Understanding the terms in a HEA is essential for making informed finance decisions.
The core function of a HEA is to purchase a portion of the future value in a home in exchange for liquid, cash proceeds.
Homeowners retain occupancy rights for their home under a HEA. They are also responsible for all other obligations toward the property (e.g., mortgage, property taxes, repairs).
Ending an HEA may take place through an owner buyout or by selling the property.
A survey from ProPrivacy shows that many people (99% of those surveyed) fail to read the fine print when agreeing to terms for a product or service. However, understanding the key terms of a financial product, including a home equity agreement (HEA), can help in responsible management of financial affairs.
A HEA provides an alternative financing option for homeowners with home equity and limited liquidity. Here, we explain some of the main terms you may see in these agreements.
Your education in HEAs starts now.
While the precise terms of a HEA may vary from person to person, the fundamental premise of these agreements remains the same. The homeowner (the seller) sells a percentage of equity to the HEA provider, reflected as a percentage of the home’s appraised value. In return, the buyer provides the homeowner with net cash proceeds to use freely toward purposes that might include:
Repaying other high-interest debts and financial obligations (e.g., credit cards, auto loans)
Paying for a child’s school tuition
Making necessary renovations or home improvements
-Securing a down payment on another house or vacation property
The overall purpose of a HEA is not unlike a home equity loan or home equity line of credit as far as it taps into a home’s equity. The key difference is that a HEA is not a loan. Therefore, there’s no monthly repayment of interest and principal over a predetermined term. Instead, the homeowner benefits from receiving cash up front, and flexibility in how they end the HEA.
You may wonder how a HEA company may calculate the key terms of an agreement: the equity interest percentage and the offered cash proceeds. Generally, the calculation is determined from the value an independent appraisal gives the home, and factors including:
The amount of any pre-existing debt on the property (e.g., mortgage, home equity loan, home equity line of credit, or other loans in which the property is collateral
Homeowner’s credit history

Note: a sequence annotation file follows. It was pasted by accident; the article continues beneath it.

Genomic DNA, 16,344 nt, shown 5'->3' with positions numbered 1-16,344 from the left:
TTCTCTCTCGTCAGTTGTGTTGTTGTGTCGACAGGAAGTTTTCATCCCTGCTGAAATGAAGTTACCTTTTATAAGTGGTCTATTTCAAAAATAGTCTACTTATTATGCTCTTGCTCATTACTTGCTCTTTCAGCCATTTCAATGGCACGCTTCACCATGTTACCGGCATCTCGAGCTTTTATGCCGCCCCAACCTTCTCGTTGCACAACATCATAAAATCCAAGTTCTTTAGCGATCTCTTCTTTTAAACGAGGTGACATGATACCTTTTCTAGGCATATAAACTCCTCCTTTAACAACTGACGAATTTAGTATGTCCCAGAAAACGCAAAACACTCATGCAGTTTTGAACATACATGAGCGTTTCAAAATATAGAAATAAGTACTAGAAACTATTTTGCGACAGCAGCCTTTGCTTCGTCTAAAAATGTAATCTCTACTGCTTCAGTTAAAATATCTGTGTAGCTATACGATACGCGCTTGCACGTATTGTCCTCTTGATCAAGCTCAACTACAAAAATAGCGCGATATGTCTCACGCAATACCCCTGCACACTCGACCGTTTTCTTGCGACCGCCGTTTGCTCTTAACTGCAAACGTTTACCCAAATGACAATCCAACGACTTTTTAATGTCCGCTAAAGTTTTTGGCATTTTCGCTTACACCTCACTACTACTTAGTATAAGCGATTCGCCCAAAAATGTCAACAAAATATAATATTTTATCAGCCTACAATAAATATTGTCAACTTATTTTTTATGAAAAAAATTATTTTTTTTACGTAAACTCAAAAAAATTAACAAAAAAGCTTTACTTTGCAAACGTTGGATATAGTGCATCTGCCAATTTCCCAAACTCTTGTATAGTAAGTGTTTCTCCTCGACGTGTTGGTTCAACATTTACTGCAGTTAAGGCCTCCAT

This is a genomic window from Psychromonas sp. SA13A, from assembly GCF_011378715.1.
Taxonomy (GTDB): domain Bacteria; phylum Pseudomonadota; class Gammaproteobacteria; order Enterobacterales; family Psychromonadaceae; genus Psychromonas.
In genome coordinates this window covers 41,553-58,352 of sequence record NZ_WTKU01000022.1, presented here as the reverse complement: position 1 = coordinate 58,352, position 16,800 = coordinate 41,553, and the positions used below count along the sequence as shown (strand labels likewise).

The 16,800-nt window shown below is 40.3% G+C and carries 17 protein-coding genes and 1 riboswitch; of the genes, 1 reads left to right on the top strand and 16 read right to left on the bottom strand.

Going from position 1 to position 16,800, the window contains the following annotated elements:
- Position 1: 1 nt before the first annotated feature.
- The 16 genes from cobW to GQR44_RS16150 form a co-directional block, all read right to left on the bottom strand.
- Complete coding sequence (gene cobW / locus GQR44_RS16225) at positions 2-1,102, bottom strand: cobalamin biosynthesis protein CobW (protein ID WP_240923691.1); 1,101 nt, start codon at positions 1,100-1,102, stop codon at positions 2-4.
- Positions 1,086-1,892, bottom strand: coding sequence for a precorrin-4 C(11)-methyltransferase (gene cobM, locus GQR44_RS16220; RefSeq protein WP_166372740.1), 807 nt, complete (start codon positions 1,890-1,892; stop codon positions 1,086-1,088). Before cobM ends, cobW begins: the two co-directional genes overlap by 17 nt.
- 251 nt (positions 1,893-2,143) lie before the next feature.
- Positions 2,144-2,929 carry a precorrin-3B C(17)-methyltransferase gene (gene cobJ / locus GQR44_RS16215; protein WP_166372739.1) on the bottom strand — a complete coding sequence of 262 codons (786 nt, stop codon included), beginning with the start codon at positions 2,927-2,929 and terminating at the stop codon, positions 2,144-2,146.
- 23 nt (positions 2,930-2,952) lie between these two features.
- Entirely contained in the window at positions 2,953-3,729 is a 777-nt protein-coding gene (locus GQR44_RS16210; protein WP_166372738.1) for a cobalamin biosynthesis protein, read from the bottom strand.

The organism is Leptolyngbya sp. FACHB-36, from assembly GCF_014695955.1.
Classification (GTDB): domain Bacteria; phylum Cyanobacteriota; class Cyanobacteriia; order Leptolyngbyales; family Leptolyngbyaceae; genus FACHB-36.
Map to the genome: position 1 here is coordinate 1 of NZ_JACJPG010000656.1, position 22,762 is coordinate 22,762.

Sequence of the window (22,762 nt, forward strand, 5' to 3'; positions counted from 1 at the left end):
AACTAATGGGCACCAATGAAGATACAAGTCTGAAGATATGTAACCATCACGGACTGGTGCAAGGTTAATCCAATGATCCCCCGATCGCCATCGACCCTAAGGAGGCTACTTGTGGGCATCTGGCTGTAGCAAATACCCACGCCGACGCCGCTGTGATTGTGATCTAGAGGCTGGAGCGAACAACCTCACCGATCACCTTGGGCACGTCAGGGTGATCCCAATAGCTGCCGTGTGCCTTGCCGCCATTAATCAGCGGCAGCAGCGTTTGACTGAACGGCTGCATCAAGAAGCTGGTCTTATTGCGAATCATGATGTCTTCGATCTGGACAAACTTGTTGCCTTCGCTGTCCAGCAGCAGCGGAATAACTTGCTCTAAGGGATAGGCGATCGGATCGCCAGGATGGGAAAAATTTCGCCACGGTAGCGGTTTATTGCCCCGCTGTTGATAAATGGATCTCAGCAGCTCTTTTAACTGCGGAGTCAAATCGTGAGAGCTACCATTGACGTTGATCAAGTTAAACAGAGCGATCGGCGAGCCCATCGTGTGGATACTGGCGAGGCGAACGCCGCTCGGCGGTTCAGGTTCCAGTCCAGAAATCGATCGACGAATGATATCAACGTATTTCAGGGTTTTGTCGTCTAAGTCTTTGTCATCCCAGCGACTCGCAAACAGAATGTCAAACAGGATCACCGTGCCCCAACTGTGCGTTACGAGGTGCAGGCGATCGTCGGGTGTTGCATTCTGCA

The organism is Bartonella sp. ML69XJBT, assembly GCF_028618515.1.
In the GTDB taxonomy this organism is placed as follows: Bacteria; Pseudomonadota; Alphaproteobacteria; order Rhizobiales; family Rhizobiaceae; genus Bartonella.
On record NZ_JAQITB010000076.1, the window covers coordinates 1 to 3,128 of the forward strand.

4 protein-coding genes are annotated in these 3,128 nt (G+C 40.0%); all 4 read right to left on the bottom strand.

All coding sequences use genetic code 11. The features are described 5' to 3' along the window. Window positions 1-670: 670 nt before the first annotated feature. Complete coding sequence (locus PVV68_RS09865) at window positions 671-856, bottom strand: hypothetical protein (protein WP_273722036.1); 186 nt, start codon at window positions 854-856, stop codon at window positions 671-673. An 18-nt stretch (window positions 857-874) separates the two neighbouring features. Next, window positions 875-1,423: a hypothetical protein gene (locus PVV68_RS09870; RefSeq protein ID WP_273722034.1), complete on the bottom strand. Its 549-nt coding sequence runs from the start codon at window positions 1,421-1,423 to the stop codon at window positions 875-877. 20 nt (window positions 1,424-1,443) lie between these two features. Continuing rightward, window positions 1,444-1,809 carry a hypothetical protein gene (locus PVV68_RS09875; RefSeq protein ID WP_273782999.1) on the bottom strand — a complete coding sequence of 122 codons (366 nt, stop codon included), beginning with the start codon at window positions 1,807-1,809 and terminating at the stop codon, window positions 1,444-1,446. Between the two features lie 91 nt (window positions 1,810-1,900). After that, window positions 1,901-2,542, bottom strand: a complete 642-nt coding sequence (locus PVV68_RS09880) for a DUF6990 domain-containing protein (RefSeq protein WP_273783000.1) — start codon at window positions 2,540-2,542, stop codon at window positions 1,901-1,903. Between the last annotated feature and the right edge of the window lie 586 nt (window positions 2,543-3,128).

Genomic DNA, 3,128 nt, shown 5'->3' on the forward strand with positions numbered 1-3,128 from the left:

Homeowner’s use of the property (e.g., owner-occupied versus rental)
The maximum amount a homeowner may generally be eligible to receive through an HEA varies by HEA provider, but can be up to $500,000.
Other obligations on a property continue throughout the HEA term. These may include continued payment of the following:
Homeowners’ association (HOA) fees
Local and/or state property taxes
Additionally, the homeowner will maintain responsibility for the general care and upkeep of the property, including payment for associated costs. In other words, obligations connected to the property continue as usual.
Other HEA terms to know
HEAs can be complex contracts. In addition to the core elements, these agreements will likely contain other terms. While these terms may vary from agreement to agreement, here are some you may see.
Restrictions on use of cash proceeds
Depending on the homeowner’s financial situation, a HEA provider may require that some of the cash value received repay other debts. However, the repayment will usually happen through escrow channels, which means the net cash received (i.e., after escrow closes) will be the homeowner’s to freely use.
Title to property and right of occupancy
The homeowner will retain the title to their property, and will have exclusive rights of occupancy. This means the HEA provider will not have its name on any recorded deed. Nor will they have the right to enter and occupy the home. Rather, the HEA provider may file a financing statement with the state where the property exists to indicate its security interest in the house.
Keeping the increased value from home improvements after entering a HEA will depend on the precise terms of the contract. Some HEA providers – like Unlock – may offer what is known as an improvement adjustment to make sure that homeowners who make improvements keep the value created with the improvements.
In an improvement adjustment, an independent appraiser will determine the amount that the improvements add to the value of the home when it comes time to end the HEA. The HEA provider then reduces the ending value of the home by that amount, so that the HEA provider’s share is based on the home’s value without the improvement value.
Terms may also exist that limit the application of any improvement adjustment.
One of the most important things for homeowners with a HEA to understand is how their agreement will end. HEAs usually have fixed-term lengths (commonly 10 years). Homeowners will have within that amount of time to either buy out the HEA provider – called an “owner buyout" – or sell their home and distribute sale proceeds accordingly.
An owner buyout requires an appraisal to determine the ending home value. An escrow company will then transfer funds and release any property liens to end the HEA.
A thorough understanding of the terms of a HEA is important for making an informed financial decision. Unlock’s FAQ page provides additional details for homeowners about general agreement terms along with information about the process, from start to finish.
If you’re curious about a HEA through Unlock, you can enter a few details in the online form to see your potential eligibility and terms.
Contact Unlock today for questions about a home equity agreement.
Our goal is to enrich lives.